Akemi: What do you call the ghost who doesn’t wear a sheet? He’s all wrapped up?
Me: A mummy. And a mummy isn’t a ghost. In Ancient Egypt –
Akemi: Dracula’s friend?
Me: In some movies, yes, I suppose they were friends…sort of.
Akemi: And Dracula’s from Europe?
Me: Yes. And he isn’t a ghost either. Close. He’s undead.
Akemi: What about Canadian ghosts?
Me: I can’t think of one.
Me: I think Chucky’s American. And he’s not a ghost either. He’s a possessed doll.
Me: Well, yes, Ogopogo is Canadian – a Canadian lake monster. But not a ghost.
Akemi: And not scary.
Me: As opposed to a mummy?
Akemi: Mummy is scary.
Me: What’s it going to do? Wrap you in bandages?
Akemi: Not bandages. Covered in toilet paper. Very scary.
Our look back on Stargate: Atlantis’s third season continues with…
COMMON GROUND (307)
Landing a staff position on an established series is a tough proposition. Sometimes, it has less to do with talent and more to do with a writer’s ability/inability to “get” the show. And it’s even made all that much more difficult if it’s a long-running series laden with backstory and mythology. But it has been done. On Stargate, all that was needed was the proper calling card (in the form of a strong spec script that opened the door to a pitching opportunity) and proof (in the form of a great pitch followed by an equally great script). Damian did it with The Other Guys. Carl did it with Before I Sleep. And Ken Cuperus did it with Common Ground.
Of course, the truth is, no freelancer comes into a show cold and writes a perfect script. Ken came up with a fantastic idea that, like most every other script on the show, was spun and broken by the writing department. Then, it was up to Ken to deliver a solid outline and first draft (which he did, earning himself that staff position) at which point Brad – the episode’s producer – did his pass on the script. The result? A fan favorite that introduces the villainous (though no less charming) Todd and his on-again-off-again uneasy alliance with Sheppard. It also explores the fascinating idea of reverse-feeding that will prove fodder for future stories like Reunion and Broken Ties.
Todd’s facial tattoo look familiar? Well it should if you’re a fan of Kiss. The tattoo was inspired by the similar make-up design sported by band member Ace Frehley who, we learned, was a big fan of the show.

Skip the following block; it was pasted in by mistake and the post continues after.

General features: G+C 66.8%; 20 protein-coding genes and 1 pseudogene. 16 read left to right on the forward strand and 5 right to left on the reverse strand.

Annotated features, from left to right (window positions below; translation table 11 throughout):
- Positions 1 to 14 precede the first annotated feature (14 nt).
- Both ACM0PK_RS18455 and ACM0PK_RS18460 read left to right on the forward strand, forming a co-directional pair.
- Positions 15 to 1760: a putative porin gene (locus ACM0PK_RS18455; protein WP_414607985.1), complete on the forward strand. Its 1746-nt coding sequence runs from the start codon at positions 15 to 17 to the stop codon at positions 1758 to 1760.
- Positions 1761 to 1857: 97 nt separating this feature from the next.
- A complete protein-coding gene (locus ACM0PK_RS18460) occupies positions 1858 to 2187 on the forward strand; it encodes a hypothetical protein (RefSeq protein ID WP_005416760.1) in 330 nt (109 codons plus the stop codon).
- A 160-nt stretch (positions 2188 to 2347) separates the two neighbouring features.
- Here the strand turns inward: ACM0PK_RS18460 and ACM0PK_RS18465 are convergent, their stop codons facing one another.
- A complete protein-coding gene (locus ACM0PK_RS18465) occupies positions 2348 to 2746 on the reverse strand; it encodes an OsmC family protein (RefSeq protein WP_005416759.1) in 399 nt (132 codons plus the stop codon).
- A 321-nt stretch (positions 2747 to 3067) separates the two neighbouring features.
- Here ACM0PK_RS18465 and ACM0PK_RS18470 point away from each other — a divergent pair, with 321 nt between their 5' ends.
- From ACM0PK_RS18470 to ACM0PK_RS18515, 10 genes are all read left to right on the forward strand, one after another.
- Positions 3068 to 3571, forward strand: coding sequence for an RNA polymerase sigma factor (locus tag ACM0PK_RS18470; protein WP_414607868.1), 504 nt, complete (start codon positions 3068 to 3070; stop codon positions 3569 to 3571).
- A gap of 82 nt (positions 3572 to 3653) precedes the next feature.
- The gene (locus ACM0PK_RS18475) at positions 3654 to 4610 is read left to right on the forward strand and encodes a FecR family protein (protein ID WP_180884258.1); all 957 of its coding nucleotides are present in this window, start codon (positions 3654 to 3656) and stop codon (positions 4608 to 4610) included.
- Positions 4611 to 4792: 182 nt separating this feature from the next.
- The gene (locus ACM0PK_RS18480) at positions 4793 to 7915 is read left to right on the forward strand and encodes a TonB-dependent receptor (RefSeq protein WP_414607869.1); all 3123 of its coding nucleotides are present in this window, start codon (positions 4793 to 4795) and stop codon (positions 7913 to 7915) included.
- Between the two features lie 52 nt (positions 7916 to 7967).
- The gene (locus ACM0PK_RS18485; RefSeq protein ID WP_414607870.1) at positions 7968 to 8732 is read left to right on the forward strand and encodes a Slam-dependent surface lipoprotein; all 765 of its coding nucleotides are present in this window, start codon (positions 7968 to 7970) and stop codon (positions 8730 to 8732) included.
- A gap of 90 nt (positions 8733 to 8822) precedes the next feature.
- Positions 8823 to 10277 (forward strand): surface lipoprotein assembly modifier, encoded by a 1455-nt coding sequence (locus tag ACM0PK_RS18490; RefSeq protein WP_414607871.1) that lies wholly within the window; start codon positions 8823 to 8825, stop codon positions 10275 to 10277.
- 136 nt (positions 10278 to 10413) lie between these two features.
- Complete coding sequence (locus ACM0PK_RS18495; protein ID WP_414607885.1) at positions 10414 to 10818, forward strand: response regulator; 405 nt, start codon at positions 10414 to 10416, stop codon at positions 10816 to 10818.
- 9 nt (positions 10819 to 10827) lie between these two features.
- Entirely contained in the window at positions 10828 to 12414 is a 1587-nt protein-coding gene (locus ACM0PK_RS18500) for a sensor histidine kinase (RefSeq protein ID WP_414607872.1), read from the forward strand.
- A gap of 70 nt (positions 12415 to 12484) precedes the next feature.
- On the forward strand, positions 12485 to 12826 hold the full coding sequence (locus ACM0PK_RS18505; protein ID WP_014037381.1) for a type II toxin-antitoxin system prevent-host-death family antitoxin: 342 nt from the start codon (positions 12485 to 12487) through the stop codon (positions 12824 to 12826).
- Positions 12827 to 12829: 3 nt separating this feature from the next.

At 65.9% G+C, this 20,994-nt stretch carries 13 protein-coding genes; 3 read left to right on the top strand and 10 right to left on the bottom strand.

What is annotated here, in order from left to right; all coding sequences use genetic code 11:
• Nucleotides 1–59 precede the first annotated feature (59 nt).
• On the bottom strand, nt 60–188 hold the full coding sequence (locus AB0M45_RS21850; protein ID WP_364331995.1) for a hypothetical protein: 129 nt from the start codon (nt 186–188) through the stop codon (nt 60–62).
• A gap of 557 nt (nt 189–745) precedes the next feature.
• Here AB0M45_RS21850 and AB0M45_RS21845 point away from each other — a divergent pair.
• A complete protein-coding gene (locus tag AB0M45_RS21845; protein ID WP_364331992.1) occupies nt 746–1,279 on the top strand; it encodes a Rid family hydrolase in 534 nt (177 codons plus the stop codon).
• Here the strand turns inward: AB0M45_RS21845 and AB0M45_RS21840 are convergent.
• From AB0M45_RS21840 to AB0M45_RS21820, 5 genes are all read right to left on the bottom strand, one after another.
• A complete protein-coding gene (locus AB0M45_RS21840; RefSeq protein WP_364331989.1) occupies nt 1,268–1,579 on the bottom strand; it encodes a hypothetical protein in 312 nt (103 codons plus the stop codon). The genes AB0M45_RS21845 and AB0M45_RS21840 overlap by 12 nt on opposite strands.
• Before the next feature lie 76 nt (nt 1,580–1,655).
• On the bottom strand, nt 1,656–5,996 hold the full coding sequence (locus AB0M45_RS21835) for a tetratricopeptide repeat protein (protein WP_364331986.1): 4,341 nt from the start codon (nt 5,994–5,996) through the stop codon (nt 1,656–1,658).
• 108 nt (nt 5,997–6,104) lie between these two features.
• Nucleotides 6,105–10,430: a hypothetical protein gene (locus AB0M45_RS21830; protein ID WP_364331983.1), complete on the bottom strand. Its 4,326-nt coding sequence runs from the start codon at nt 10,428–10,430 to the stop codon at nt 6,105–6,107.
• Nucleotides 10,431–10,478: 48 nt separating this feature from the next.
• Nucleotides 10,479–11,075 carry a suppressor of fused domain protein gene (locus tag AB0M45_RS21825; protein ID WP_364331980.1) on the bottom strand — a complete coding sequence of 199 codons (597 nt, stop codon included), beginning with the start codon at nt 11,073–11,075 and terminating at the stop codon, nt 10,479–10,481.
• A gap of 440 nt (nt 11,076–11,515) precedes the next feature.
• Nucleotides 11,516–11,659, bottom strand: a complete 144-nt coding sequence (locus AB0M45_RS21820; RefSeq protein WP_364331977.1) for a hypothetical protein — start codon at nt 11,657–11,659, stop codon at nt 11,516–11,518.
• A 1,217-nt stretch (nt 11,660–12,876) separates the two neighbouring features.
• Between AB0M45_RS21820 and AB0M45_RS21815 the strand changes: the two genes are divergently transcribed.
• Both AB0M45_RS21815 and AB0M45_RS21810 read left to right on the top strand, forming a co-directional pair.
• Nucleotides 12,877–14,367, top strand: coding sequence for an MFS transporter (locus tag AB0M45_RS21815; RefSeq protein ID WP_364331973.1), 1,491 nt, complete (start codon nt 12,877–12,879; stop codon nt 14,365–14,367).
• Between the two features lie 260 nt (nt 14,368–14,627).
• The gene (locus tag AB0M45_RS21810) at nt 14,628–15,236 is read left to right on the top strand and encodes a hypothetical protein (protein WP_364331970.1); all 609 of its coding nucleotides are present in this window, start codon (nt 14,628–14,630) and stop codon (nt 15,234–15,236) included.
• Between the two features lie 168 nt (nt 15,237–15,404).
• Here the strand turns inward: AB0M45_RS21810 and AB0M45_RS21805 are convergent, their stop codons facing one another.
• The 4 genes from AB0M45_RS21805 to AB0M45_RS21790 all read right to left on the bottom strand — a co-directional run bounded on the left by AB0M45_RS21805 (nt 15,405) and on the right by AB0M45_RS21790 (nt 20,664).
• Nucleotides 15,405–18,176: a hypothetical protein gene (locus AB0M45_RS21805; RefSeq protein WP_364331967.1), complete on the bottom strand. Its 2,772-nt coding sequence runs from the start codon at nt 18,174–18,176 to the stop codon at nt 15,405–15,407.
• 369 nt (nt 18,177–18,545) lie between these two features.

So, that live Q&A I was planning to do with you all. When’s good for you? I was thinking maybe Tuesday, August 14th – 6:00 p.m. PST, 9:00 p.m. EST.
Hey, remember the mailbag?
Sylvia writes: “@Akemi – sorry to hear you fell. If your right wrist hurts, please be sure to get an xray. You want to be sure it is not broken or even slightly fractured.”
Answer: The wrist felt a little sore this morning so we ended up going to the clinic. The doctor checked it out (specifically looking for a potential fracture) but it was all good. She suggested antibiotic cream and clean bandages. But Akemi wasn’t so sure. After consulting some Japanese websites, she’s been going with vaseline, saran wrap, and bandages. I know. Sounds crazy. But I ended up doing some online research of my own and discovered that “moisture wound healing” has been found to reduce scarring and speed healing. Yes, vaseline, saran wrap, and bandages.
mike mcginnis writes: “when are you going to do the live q&a in the comments?”
Answer: Damn. Thanks for reminding me. See above.
dasNdanger writes: “So, Akemi, if you’d be so kind, can you please explain Japanese bowing etiquette for me? It may be many years too late, but I’d sure like to know how to stop the bowing exchange once it starts!”
Answer: Here ya go!
Alisa Russell writes: “What I was planning to use for my older son to learn Japanese this year has fallen through so I have some questions for either you and/or Akemi. What would be the best methods for learning the language?”
Answer: I highly recommend the Rosetta Stone or Pimsleur (I used the latter) CD series. Each half hour lesson sharpens both pronunciation and listening skills. It’s the next best thing to actually living in Japan.
Ryan Nixon writes: “Did you give away all the SGA scripts at Comic Con? Or are there more?”
Answer: Yes, there are more. Vote in our next Stargate-related poll for a chance to win!